Getting ready for your next Kgalagadi safari? The new eBook The Photographer’s Guide to the Kgalagadi Transfrontier Park will help you make the most of your next photo safari. By Romi Boom, pictures courtesy of Jenny and Mario Fazekas
For a self-drive photo safari, it is hard to imagine a more useful tool than The Photographer’s Guide to the Kgalagadi Transfrontier Park, a new eBook by Mario and Jenny Fazekas. It seems as if the authors have covered every square inch of the park. Fifteen years of annual visits have enabled them not only to compile the nitty gritty, but also to take gorgeous images which serve as inspiration to get that shot yourself.
This eBook is an indispensible tool for swotting up beforehand and consulting once you are in the park. The 450km of dry riverbed in the park is divided into three sections: south, central and north, to facilitate navigation on screen if you choose not to print hard copy.
The text describes all 41 active waterholes in great detail, and simple maps show the layout of each so that you have an idea of what to expect. It even tells you where to park your vehicle to optimise early morning and late afternoon light – as a wildlife photographer, you should be light or situation driven, not subject driven. The distance from the vehicle to the waterhole is also given. For each waterhole the key species (predators, herbivores and birds) are provided, together with handy tips about where to look for them. The waterholes that have sweet water are listed; these attract a wider variety of animals, although this is no guarantee of good sightings.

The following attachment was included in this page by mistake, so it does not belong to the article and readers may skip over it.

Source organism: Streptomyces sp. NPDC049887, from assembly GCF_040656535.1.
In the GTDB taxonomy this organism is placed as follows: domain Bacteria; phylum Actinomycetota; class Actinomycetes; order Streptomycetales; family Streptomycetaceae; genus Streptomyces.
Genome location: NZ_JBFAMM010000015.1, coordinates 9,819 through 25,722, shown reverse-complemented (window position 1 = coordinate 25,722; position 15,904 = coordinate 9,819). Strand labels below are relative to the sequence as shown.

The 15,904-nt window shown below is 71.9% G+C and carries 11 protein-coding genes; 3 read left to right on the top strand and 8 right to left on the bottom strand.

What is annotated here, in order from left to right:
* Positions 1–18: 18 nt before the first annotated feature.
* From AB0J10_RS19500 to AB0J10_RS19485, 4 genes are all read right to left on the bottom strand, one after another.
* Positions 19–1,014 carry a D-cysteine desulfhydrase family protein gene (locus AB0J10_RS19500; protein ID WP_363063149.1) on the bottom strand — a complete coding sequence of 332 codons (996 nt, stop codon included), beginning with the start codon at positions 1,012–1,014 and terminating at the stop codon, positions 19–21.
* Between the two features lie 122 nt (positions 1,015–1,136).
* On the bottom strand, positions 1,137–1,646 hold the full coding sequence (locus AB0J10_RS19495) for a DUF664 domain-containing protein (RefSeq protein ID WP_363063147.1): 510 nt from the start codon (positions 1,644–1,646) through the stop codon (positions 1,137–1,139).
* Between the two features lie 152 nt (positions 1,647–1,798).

Where appropriate, interesting background information is shared. I learnt for example that one of the highlights of Craig Lockhart waterhole is the giraffe, because this is where they were kept when they were reintroduced to the Kalahari. “They were housed in an enclosure for some time before they released them, so the giraffe tend to hang out around this area between Mata Mata and Urikaruus. A large tree provides great shade if you want to sit and wait.” Shortly after reading this, six giraffe put in an appearance, right on cue, and then three more came strolling down the riverbed.
Apart from being utterly useful, whether you are an amateur or a professional photographer, the book is entertaining, mainly because of Mario and Jenny’s anecdotes about their own experiences.
Writing about Dertiende boorgat, Veertiende boorgat and Dalkeith, they recount one episode:
“We had travelled about one kilometer when we saw four wildebeest carcasses on the dune with a pride of lions feasting on them! When this male [shown with a bloody mane] saw us, he put out his paw on the carcass as if to say ‘it’s mine’ and then he proceeded to drag it up the dune and under a tree, about 30 meters away from us. It was mid-morning but overcast so the light was still OK for decent photographs. We now do a circle around all three of these waterholes just in case there are more of these unexpected surprises waiting for us!”
Descriptions of the waterholes are interspersed with 17 photographic lessons. There is background on the different seasons, the leopards of the Kgalagadi, flowers, animals that visit you at your accommodation, and photographic gear for day and night shots.
The Photographers Guide to the Kgalagadi Transfrontier Park costs US$27.80 and comes with a 30-day money-back guarantee.